An amended version of AB 1634 was passed through the Senate Local Government Committee yesterday with a 3-2 vote. The original bill required spaying and neutering of most pets in the state, with many common sense exceptions (similar to the ordinance we approved earlier this year here in Los Angeles). The bill now specifically targets dogs and cats who are the subject of complaints to animal control, fine-tuning enforcement, spay/neuter and penalty requirements.
Although the amended version of the bill does not go as far on spay/neuter as the previous version, supporters feel it certainly is a step forward for the state as a whole. Keep in mind that there are parts of California where the shelter kill rates approach 80% and the local political dynamics seem certain to prevent the passage of an ordinance even half as strong as what we now have in Los Angeles. Taking this big picture into account, and noting the enormous fiscal and emotional toll such kill rates take on both animals and people in California, even a small step in the right direction can be a big step.
Thanks are due to both Senator Gloria Negrete-McLeod and Assemblymember Lloyd Levine for working together to find common ground and allow this important bill to continue its journey towards law.
While having undergone significant changes as it moved through the legislative process, AB 1634 remains an important tool to help reduce the escalating cost of animal control in cities and counties throughout the State of California. This legislation will also alleviate some of the emotional distress caused by pet overpopulation.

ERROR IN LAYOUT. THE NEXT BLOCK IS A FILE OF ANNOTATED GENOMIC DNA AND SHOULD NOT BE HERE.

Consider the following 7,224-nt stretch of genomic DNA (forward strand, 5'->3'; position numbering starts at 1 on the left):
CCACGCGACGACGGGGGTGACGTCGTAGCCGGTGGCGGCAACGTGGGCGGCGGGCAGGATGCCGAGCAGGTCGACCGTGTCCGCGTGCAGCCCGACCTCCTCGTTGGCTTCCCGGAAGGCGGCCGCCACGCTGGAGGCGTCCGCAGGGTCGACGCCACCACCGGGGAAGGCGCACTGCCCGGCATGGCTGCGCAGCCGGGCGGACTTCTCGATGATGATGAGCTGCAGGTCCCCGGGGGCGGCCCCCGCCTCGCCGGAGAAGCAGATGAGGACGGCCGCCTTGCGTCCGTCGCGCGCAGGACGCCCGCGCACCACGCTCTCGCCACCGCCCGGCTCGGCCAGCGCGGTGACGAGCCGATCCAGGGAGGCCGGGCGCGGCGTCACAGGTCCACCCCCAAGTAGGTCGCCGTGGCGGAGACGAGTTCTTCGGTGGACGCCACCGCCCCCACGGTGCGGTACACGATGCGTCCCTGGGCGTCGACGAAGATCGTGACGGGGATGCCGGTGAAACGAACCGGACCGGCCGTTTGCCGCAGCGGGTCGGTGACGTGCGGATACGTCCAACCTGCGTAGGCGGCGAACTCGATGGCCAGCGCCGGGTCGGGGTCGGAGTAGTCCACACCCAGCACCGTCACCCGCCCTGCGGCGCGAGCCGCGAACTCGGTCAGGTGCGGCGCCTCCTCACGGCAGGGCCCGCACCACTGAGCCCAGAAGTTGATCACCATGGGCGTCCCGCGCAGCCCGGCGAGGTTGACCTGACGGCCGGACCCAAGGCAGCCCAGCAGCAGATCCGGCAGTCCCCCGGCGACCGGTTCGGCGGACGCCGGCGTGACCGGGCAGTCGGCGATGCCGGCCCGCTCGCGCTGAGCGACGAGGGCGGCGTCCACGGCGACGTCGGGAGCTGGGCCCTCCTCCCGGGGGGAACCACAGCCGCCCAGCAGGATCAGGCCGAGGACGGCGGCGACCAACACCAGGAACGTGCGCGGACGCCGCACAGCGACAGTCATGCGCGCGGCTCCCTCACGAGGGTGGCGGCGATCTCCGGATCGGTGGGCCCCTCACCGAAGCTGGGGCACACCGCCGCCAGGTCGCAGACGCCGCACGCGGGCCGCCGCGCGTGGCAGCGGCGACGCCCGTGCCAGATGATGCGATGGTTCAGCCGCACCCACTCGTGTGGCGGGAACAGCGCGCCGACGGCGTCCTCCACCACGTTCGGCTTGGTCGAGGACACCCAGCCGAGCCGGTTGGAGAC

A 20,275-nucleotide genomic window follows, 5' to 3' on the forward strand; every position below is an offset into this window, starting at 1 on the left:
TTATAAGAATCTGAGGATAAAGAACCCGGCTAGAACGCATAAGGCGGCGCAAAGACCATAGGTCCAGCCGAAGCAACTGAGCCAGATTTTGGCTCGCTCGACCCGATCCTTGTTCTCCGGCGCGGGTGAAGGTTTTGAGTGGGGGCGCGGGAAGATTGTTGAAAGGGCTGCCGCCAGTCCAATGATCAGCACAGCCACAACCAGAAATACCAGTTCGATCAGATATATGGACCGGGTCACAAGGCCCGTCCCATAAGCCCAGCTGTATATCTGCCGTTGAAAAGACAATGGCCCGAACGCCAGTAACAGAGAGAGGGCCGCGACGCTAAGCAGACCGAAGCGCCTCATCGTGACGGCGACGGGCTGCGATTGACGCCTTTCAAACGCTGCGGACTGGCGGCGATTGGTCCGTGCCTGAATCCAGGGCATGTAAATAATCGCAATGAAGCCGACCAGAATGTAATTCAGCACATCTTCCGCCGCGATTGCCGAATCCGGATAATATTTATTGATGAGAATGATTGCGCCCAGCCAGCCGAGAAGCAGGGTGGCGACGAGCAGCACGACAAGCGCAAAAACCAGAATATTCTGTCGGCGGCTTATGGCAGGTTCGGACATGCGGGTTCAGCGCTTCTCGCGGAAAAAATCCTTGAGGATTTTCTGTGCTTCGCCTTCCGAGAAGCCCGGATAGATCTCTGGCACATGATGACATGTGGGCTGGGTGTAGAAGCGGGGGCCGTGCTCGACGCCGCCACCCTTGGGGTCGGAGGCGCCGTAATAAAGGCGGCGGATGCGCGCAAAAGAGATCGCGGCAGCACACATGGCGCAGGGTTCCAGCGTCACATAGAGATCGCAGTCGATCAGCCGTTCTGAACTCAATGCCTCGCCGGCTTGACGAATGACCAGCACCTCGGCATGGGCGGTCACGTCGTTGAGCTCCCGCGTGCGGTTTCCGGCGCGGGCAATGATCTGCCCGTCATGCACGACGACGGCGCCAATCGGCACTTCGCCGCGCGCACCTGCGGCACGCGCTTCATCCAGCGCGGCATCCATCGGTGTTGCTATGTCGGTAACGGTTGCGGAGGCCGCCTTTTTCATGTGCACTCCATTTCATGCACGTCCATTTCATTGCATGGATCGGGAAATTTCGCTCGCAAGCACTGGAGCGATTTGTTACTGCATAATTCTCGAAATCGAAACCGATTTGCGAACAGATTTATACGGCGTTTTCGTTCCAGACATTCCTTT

AB 1634 now provides local animal control agencies useful discretion to resolve many of the vexing animal related problems we face and, for the first time, allows the local agency under certain circumstances to require the sterilization of animals being redeemed from public shelters by their owners.
The vast majority of the animal complaints we receive involve intact animals, including serious bites and attacks. AB 1634 has been transformed into a more finely tuned response that will help us target those animals that are clearly and indisputably a problem in our communities.
AB 1634 wisely allocates any funds collected under this law to be expended for the purpose of humane education and programs for low-cost spaying and neutering of dogs and cats.
The current version of the bill is a compromise, hand-crafted in the true political sense to provide some measure of relief from the pet population crisis in our communities without infringing on legitimate, responsible commerce, hobby breeding and pet ownership. Author Lloyd Levine believes it will prove to be the foundation for more statewide spay/neuter reforms in the future, and after a year-and-a-half of hard, often frustrating work, that’s progress.